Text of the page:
Preparation & Planting
Layout is influenced by tree cultural requirements and other characteristics. Consider grouping species requiring similar pest and disease management strategies – stone fruits together, pome fruits together, etc. Or, group by expected bloom dates where the effects of microclimates are pronounced. Put species earliest to bloom at the warmest location. Consider tree size and location in the orchard. Walnuts and semi-dwarf apples present great contrast – inherently larger species are better positioned to the north of smaller ones.
Remember that management becomes more difficult as the number of species increases. If your area is only the size of the average country garden or city yard, you must be selective.
To find the number of trees per acre for any uniform spacing:
- T = Feet between trees
- R = Feet between rows
- T × R = TR
- 43,560 ÷ TR = Number of trees per acre
|Feet between rows|
|Feet between trees||6||1218||907||726||605||519|
|Number of trees per acre|
More information about layout at Site Considerations.
In handling trees, never allow unplanted trees to dry out or freeze. Roots can be kept moist (not wet) in transit, and for short periods (48 hours) of time prior to planting using a variety of materials-burlap, cloth, tarps, plastic in shade to maintain humidity, shredded bark, etc.
Heel in the tree if planting must be delayed, keeping the roots moist and top cool. This can be done carefully in well drained, light soil, in a sand pile, in sawdust, compost, or other materials that will maintain the cool, moist condition. Do NOT heel into redwood or cedar sawdust or rice hulls. Redwood and cedar, especially when fresh, contain compounds that can be toxic to roots. Rice hulls can become too wet and heavy, and have been known to heat up.
[PDF] Fruit Trees: Planting and Care of Young Trees
Do not dig the planting hole any deeper than the roots of the tree as purchased. The hole may be made somewhat wider than the root mass when the roots are spread out. The hole can be larger laterally, or fork-loosened laterally beyond what is needed for the width of the root system. If holes are augered, break down the sides of the hole with a shovel to prevent roots from winding around or becoming rootbound.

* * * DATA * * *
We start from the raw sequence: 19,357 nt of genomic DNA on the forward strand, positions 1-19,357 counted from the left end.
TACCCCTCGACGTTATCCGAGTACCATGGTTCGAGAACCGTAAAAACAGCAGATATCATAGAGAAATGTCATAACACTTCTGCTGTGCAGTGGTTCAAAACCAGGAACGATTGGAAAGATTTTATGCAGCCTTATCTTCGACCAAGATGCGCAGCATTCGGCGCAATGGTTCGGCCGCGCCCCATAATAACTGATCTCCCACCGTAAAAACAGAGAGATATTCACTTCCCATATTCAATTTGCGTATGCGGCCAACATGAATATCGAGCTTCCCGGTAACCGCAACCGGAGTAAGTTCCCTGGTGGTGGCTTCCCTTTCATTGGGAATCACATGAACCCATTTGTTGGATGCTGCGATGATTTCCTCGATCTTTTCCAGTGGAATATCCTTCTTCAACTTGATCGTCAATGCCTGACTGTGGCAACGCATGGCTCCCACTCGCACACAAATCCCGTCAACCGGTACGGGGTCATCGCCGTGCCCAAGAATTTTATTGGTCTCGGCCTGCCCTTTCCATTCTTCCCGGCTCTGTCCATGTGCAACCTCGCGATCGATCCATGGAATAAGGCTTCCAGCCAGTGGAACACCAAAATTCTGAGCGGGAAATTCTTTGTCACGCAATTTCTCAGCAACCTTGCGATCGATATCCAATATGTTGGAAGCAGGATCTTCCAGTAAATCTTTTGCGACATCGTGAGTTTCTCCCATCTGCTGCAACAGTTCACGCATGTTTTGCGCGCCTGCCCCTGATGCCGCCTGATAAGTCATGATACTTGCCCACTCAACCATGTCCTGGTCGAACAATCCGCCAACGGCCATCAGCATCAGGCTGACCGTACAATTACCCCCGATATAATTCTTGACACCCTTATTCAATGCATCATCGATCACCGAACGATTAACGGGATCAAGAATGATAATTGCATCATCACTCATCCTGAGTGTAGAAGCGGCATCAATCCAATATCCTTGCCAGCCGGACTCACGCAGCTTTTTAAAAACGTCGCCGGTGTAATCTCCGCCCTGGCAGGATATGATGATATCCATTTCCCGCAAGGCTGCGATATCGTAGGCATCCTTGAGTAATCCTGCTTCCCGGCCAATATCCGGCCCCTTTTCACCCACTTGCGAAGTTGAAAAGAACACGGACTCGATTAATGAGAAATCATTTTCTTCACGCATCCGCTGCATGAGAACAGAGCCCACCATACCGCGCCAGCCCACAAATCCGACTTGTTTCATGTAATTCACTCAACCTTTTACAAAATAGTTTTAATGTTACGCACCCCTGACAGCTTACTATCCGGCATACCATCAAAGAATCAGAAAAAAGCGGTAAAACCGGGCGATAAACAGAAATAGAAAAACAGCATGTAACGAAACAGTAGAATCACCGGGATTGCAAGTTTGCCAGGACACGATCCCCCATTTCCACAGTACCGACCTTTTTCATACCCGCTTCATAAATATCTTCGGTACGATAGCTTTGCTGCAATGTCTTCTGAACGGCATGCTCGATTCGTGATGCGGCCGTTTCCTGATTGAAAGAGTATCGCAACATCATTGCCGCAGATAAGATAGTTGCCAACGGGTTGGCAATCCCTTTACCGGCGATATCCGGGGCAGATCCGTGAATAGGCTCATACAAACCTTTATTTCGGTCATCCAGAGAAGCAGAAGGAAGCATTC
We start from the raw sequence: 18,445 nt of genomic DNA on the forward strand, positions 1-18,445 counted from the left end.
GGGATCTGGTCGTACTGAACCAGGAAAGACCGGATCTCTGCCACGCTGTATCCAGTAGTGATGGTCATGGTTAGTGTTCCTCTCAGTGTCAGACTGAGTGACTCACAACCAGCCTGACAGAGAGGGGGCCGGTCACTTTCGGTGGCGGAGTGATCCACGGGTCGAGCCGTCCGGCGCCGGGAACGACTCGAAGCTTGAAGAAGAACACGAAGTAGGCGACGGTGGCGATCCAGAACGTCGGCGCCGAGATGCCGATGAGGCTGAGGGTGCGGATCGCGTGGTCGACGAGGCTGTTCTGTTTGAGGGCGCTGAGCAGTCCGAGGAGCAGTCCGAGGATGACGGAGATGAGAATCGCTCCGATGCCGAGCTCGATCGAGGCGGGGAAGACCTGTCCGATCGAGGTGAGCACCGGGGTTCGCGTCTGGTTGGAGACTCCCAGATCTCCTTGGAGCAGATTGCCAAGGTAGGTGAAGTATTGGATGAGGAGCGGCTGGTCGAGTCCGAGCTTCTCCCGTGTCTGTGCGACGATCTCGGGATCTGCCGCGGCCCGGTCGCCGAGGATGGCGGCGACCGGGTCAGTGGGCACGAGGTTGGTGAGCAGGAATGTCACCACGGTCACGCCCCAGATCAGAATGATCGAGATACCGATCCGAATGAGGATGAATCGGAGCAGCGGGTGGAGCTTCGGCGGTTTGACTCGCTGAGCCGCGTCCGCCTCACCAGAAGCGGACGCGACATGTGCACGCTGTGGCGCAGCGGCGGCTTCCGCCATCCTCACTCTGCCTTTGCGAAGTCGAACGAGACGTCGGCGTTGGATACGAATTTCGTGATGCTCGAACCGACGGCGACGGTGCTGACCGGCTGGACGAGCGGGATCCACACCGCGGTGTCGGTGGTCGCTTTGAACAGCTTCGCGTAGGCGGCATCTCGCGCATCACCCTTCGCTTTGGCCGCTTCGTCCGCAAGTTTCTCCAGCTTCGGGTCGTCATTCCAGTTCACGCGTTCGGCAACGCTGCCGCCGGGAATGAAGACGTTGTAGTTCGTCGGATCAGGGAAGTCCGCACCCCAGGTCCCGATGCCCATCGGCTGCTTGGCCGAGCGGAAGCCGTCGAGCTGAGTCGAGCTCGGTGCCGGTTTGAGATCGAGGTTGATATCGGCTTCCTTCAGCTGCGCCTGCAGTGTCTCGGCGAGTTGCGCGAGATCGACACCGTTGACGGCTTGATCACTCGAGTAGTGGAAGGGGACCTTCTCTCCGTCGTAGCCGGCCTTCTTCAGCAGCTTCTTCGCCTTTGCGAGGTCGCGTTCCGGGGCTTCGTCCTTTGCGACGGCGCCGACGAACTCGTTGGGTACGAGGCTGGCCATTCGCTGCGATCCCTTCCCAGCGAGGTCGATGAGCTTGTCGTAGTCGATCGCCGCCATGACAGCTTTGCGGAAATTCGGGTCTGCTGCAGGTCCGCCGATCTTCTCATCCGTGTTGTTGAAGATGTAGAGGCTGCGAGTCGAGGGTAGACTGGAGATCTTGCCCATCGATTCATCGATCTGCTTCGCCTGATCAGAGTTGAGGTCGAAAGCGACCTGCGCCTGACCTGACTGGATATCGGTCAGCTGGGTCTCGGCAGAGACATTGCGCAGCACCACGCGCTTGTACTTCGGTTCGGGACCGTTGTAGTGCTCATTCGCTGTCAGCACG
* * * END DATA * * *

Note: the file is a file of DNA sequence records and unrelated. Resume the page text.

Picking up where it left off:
Consider nutritional amendments that can become part of the backfill at this time. Place NO conventional (commercial) fertilizer in direct contact with roots. Certain organic and naturally occurring materials may be considered with caution. Mulches, compost or organic matter will best serve trees when applied to the surface around trees after planting rather than blending with the backfill.
It may be helpful to add a cup or two of phosphate-containing fertilizer, such as bone meal or super phosphate, in the bottom of the hole and cover it with approximately three inches of soil.
Make a small cone of soil in the center of the hole and place the tree so that the roots are fanned out around the cone. Add soil until roots are covered by several inches and tamp gently, then add the same amount of phosphate as was placed in the bottom of the hole. Cover with soil to fill the hole using the soil which was removed to make the hole. It is not necessary to add soil amendments other than the phosphate. Do not use fertilizer containing any nitrogen when planting.
Plant the tree a little high to allow for tree settling in the hole. The darker color or stain on the trunk below the bud union usually indicates the original soil level. Orient the inside of the trunk bend (the concave bend immediately above the bud union) toward the north or northeast to reduce heat stress and sunburn to the trunk curvature above the union; the sun is less able to impinge directly on the young bark and trunk when so oriented. Using the best, friable, clod-free soil available at the site, backfill leaving no air pockets around the root system. After settling, the soil level next to the trunk should be at or below the level at which the tree grew in the nursery field.
After planting, the soil line on the trunk should be a couple of inches higher than the surrounding ground line, which in turn, should slope downward away from the tree to prevent water from accumulating near the trunk. The graft union should be four to six inches above the soil surface.
A basin for water may be made around the base of the tree (not next to the trunk). Fill the basin with water several times to settle the soil around the roots and to remove any air pockets.
After planting, irrigate once if necessary, keeping in mind that young trees will not be extracting or depleting soil moisture until growth is well underway (several inches of new growth).
Cut the tree off at knee height to produce lower branching for ease of training, spraying, pruning and harvesting fruit. This will also ensure a stronger tree which will mature earlier.
Paint entire tree with a mixture of ½ interior water-based white flat latex wall paint and ½ water. This is to prevent sunburn of the bark with its resulting insect attacks. Be certain to paint at least to ground level or slightly below.
Lastly, a permanent record of the tree(s) and layout should be made and filed in a safe place. Do not rely on tree tags. A permanent, filed record of dates, tree location in the orchard, cultivar, rootstock, cultural notes, and other pertinent information is a must in the home orchard.